In a break from recent tradition, Burberry’s Riccardo Tisci will be showing his latest men’s collection as a stand-alone presentation during London Fashion Week, which runs from Feb. 19 to 23.
Burberry will be presenting its fall 2021 men’s wear collection on Feb. 22 at 1 p.m. as a digital presentation, without a live audience present.
There was no London Fashion Week men’s showcase in January due to COVID-19 restrictions and to earlier concerns about the U.K.’s post-Brexit trade deal with the European Union.
As a result, the British Fashion Council encouraged men’s designers to show during the women’s showcase in February, which will be a coed, digital-only event with no live audiences.
Burberry won’t be the only men’s collection on show this month, with brands including Dunhill, Edward Crutchley, Qasimi, Tiger of Sweden, Per Götesson and the unisex label Art School all on the schedule.
London Men’s Fashion Week is expected to resume in June, along with the other men’s wear showcases, pending lockdown restrictions.
It’s unclear why Burberry decided to split the two shows this season and what sort of event it has planned for the fall 2021 women’s collection.
The audience-free, digital show has proven to be a successful format for Burberry’s chief creative officer Tisci.
As reported in December, he scooped a fashion accolade for his spring 2021 show, which was livestreamed from a British birch forest with no guests present. Tisci was honored in the creativity category at the British Fashion Awards for his “extraordinary creative thinking, teamed with Burberry’s core values of inclusivity and sustainability.”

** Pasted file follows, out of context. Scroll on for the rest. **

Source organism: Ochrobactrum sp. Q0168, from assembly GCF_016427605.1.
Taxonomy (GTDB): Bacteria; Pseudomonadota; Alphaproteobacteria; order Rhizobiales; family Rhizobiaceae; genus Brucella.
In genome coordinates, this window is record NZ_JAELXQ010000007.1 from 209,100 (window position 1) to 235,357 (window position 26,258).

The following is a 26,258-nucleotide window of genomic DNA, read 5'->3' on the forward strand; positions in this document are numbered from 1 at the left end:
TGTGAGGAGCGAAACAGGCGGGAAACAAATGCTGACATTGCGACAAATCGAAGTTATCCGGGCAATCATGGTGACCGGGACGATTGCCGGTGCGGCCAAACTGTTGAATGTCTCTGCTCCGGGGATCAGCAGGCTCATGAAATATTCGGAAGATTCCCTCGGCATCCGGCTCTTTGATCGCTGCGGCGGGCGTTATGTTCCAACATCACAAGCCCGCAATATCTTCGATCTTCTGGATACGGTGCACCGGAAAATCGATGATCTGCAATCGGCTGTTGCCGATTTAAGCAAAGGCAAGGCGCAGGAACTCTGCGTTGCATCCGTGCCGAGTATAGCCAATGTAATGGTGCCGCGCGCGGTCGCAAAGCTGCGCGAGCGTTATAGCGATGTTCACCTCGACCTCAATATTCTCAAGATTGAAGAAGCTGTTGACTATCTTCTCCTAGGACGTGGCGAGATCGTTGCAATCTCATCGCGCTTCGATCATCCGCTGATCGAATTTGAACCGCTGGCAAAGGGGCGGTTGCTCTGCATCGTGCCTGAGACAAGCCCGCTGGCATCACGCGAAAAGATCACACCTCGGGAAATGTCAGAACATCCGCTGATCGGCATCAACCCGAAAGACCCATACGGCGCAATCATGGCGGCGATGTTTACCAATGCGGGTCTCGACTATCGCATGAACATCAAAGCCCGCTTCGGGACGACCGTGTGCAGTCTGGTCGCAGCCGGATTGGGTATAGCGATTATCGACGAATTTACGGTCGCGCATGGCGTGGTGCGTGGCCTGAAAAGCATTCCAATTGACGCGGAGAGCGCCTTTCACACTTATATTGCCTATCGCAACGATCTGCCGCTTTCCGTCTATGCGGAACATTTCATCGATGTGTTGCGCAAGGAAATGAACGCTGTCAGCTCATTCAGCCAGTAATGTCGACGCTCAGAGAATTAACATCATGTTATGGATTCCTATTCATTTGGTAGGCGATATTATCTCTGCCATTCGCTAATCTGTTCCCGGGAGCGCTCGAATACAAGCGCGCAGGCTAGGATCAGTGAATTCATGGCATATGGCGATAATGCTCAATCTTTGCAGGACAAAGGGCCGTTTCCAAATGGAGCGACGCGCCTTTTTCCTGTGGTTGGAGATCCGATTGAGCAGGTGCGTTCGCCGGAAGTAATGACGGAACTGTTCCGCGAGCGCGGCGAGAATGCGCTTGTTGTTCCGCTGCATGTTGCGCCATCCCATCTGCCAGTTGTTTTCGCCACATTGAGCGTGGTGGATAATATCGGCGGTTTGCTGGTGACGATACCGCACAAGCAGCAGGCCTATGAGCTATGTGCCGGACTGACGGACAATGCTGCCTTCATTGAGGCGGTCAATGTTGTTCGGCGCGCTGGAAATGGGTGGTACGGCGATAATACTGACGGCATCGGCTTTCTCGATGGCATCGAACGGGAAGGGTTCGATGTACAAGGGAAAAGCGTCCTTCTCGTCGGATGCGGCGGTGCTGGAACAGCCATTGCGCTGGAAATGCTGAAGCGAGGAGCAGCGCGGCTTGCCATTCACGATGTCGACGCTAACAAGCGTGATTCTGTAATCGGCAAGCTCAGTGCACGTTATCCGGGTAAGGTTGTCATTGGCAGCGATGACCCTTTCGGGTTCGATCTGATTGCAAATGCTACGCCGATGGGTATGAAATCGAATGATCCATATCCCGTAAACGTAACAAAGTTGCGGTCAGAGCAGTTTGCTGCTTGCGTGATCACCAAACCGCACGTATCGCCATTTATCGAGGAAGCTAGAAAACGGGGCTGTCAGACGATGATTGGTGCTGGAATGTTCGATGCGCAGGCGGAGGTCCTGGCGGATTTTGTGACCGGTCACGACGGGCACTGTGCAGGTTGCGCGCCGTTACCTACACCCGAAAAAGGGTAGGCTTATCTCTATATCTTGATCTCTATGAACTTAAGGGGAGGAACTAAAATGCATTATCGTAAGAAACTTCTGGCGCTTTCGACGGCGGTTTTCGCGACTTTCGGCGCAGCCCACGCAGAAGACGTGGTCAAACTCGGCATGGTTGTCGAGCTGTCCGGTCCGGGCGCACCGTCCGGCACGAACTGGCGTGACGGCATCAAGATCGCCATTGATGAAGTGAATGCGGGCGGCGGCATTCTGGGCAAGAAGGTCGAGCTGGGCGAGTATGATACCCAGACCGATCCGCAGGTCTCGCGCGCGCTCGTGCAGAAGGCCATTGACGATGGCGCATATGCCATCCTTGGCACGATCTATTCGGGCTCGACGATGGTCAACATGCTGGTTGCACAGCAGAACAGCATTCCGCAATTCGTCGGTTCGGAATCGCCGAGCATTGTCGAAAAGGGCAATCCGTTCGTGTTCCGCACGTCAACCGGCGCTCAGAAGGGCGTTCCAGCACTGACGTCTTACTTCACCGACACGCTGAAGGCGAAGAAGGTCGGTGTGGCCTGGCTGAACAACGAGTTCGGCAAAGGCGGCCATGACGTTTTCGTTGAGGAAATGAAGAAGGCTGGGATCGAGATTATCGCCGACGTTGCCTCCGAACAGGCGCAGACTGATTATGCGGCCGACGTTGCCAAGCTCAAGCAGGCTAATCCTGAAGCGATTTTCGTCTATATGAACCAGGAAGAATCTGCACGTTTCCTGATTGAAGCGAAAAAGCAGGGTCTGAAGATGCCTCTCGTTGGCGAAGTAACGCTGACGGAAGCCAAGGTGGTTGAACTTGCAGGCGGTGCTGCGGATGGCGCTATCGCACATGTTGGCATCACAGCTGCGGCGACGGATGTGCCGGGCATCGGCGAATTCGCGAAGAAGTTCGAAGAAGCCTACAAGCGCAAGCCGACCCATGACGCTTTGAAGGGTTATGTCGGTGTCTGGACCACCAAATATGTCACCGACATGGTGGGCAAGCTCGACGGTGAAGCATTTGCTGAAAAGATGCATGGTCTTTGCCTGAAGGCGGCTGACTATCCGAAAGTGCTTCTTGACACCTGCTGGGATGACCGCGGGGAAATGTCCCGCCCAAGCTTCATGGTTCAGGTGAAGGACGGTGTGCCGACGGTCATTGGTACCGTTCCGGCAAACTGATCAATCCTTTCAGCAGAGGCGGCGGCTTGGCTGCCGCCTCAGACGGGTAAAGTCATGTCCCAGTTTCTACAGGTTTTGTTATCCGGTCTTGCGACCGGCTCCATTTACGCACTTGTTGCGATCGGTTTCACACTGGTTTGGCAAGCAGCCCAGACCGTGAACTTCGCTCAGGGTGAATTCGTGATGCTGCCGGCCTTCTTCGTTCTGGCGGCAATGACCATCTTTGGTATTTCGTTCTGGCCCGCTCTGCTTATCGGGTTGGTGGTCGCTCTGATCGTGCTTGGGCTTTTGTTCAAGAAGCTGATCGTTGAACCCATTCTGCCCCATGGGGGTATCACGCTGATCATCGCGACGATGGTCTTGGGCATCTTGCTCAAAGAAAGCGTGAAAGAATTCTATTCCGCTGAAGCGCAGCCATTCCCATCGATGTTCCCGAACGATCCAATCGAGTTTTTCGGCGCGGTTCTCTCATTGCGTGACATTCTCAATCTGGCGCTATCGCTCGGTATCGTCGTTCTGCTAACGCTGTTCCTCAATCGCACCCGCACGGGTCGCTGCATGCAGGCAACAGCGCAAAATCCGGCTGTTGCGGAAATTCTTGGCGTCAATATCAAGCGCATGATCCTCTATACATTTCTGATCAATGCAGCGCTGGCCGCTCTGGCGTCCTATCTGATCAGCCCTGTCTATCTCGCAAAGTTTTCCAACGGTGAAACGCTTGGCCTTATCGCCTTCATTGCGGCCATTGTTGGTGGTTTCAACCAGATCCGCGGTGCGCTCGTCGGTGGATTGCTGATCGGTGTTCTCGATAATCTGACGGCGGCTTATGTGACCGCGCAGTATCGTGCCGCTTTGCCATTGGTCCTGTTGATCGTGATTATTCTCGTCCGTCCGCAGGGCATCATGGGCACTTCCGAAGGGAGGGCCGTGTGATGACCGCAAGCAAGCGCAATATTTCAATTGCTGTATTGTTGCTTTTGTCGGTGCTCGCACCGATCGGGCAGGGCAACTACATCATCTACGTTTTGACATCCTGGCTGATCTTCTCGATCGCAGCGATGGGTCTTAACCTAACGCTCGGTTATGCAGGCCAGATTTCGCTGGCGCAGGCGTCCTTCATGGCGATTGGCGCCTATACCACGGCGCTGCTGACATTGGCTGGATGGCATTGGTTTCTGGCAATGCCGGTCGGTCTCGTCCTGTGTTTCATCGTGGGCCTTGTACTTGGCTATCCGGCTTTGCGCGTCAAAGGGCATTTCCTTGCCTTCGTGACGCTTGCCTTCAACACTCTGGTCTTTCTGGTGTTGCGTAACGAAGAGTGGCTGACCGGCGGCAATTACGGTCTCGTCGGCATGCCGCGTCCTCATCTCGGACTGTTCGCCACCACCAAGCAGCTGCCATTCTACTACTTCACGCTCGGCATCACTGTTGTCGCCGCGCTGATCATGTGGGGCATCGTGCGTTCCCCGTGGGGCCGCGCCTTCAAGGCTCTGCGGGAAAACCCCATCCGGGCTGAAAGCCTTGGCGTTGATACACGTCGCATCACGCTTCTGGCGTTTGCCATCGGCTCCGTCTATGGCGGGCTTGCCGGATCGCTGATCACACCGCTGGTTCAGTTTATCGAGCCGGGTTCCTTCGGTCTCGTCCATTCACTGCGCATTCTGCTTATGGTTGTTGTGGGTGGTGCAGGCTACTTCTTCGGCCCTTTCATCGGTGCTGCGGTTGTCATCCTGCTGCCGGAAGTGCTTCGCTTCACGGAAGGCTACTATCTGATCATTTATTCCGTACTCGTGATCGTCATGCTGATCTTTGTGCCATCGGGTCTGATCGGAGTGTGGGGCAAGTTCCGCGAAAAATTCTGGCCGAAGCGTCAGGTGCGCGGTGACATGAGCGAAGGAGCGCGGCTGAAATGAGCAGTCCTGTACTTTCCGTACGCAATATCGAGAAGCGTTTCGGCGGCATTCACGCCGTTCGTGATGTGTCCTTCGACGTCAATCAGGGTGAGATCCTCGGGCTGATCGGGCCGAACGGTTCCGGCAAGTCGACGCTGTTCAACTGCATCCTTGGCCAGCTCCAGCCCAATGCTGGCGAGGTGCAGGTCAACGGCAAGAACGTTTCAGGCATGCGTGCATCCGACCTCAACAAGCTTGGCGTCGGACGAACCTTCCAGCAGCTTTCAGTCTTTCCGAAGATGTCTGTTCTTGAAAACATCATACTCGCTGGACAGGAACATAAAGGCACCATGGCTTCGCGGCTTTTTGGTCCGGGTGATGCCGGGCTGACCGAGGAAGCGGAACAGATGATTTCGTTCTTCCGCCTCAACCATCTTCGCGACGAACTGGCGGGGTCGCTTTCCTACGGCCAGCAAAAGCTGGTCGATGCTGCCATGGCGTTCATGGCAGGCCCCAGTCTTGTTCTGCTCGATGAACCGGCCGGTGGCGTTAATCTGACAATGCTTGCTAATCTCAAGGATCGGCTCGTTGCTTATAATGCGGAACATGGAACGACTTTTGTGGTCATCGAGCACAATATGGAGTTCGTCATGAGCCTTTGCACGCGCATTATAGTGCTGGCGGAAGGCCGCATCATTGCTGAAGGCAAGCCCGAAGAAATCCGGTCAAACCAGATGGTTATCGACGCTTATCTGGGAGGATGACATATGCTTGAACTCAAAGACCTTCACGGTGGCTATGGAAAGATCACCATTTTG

The BFC said the brand’s innovative use of technology at London Fashion Week in September, and throughout its campaigns and global store launches, positioned it “not only as a leading creative brand, but as one with conscience and social responsibility.”
Burberry has been riding a digital wave in the past year, not only with its shows and ad campaigns but also in the stores.
Last summer, the brand opened a hybrid physical-digital store in Shenzhen, China. Shoppers are asked to press their WeChat accounts into action as they game their way around the store, making virtual and real-life discoveries.